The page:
Smigus-dyngus is a Polish tradition carried out on Easter Monday. People try to drench each other with buckets of water, squirt guns, water balloons…anything they can carry water in. According to legend, the girls who get soaked with water will marry within the year.
Each year on Good Friday, the Pope commemorates the Way of the Cross. He begins at the Colosseum. People joining the procession carry candles and walk around the amphitheater and up to Palatine Hill, stopping 14 times along the way. This walk represents the 15 Stations of the Cross. Mass is celebrated Saturday evening. And on Sunday morning, thousands gather in St Peter’s Square to await the Pope’s blessing from the church balcony.
Traditional pot throwing takes place on Holy Saturday, on the Greek island of Corfu. From their balconies and windows, people throw pots, pans and other clay or earthenware containers into the street. These pots are frequently filled with water. The custom originated with the Venetians who threw out old items on New Year’s Day. It also symbolizes welcoming spring crops in new pots.
Christians celebrate Good Friday in Jerusalem by walking the same path that Jesus did on his way to the cross. Many participants carry a cross with them, in remembrance of Jesus’ crucifixion. On Easter Sunday a church services take place at Garden Tomb.
Locals in Florence, Italy celebrate a 350 year old Easter tradition called Scoppio del Carro, “explosion of the cart”. Fireworks fill an ornate cart. People in colorful 15th century costumes lead the cart through the streets, stopping in front of the Duomo. The Archbishop of Florence lights the fireworks during Easter mass, setting off a lively display. The custom dates back to the First Crusade. It ensures a good harvest.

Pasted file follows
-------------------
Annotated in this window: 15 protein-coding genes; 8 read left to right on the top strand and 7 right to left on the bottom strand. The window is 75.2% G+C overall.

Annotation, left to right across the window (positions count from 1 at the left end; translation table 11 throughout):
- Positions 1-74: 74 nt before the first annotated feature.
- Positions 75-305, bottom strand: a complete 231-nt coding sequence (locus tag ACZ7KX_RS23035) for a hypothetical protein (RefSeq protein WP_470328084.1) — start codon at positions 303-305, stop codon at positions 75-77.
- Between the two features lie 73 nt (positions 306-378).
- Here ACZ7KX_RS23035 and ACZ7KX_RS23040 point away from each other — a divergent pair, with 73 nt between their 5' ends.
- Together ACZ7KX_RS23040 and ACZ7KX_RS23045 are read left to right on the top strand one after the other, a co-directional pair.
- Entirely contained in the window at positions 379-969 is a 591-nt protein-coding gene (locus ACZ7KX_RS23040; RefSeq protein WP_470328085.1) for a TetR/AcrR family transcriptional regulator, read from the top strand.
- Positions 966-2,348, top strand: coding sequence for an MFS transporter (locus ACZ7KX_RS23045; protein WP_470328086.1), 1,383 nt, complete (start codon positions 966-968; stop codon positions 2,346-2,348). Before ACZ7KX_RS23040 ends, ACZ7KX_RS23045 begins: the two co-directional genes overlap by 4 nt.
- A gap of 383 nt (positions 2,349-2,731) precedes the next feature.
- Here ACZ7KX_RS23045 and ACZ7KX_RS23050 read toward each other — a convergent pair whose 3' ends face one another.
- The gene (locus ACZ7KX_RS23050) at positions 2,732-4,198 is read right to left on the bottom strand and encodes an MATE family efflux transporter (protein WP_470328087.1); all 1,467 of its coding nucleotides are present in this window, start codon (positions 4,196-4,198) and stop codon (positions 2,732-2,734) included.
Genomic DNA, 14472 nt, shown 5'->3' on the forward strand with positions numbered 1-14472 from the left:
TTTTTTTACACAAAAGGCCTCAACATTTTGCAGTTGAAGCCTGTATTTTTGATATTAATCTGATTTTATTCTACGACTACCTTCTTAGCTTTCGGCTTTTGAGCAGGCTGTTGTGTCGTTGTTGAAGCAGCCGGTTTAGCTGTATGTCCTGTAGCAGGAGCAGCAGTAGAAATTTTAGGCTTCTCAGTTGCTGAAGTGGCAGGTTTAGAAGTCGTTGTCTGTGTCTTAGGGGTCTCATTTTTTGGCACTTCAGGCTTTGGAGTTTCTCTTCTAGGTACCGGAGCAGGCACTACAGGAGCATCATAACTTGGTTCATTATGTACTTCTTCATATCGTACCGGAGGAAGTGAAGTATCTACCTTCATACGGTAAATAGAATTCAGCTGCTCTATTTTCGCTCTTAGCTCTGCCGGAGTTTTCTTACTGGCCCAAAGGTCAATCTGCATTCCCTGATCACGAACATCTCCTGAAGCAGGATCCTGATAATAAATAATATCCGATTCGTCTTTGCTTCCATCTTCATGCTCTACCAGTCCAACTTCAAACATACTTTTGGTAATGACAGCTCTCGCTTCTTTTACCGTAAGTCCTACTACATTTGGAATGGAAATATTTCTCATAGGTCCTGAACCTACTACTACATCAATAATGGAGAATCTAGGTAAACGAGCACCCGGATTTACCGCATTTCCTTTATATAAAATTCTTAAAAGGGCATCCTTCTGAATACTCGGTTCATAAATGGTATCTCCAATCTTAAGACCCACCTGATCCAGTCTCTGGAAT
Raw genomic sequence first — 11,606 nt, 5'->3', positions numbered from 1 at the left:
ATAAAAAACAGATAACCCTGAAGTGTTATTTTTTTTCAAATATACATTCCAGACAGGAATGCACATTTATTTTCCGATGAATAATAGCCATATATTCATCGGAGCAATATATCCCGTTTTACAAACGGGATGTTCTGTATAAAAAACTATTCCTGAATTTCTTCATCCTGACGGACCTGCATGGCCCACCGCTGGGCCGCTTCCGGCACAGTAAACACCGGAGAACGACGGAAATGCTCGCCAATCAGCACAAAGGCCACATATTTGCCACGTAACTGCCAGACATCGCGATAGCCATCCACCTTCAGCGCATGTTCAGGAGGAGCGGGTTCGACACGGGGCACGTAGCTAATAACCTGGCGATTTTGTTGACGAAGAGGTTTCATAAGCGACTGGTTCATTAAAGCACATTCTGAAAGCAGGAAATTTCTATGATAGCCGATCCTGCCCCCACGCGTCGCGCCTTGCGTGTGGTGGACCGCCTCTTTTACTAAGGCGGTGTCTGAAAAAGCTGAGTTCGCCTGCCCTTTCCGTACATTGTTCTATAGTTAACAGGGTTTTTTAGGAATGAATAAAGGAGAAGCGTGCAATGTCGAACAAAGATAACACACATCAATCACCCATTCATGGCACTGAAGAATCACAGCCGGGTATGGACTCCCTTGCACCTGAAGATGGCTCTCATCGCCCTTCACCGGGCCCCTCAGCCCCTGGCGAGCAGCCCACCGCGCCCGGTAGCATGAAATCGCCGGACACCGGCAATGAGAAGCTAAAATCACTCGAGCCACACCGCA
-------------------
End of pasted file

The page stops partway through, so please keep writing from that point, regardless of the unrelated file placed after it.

A popular Easter tradition in Hungary is observed on Easter Monday. Boys playfully sprinkle perfume or perfumed water on girls, after getting their permission to do so. During the older version of this custom, the boys poured a bucket of water over the girls’ heads. Today they spray perfume and ask for a kiss. The young ladies dress up in traditional clothes.
Papua New Guinea
This is perhaps the most unusual Easter tradition that I discovered. With the high temperatures and humidity in Papua New Guinea, eating chocolate during the Easter season isn’t a “thing”. Instead, the locals celebrate in their own way. They decorate the trees outside their churches with packets of tobacco and cigarettes. After the Easter Sunday services, worshippers divide up the tobacco. This tradition increases church attendance on Easter Sunday!
What Are Your Easter Traditions?
When my kids were young, we dressed up and attended church together. The “Easter Bunny” delivered goody filled baskets and the kids played all day, hiding and finding colored eggs. Now, with my children grown and parents of their own babes, I simply gift my kids and grandkids with small presents.
I like the traditions of flying homemade kites, reading crime novels and watch out…throwing water! My children and grands better beware. Mostly, I love learning how other cultures celebrate holidays. It’s fun and educational too.
What are your Easter traditions? And did you find any in the list above that surprised you?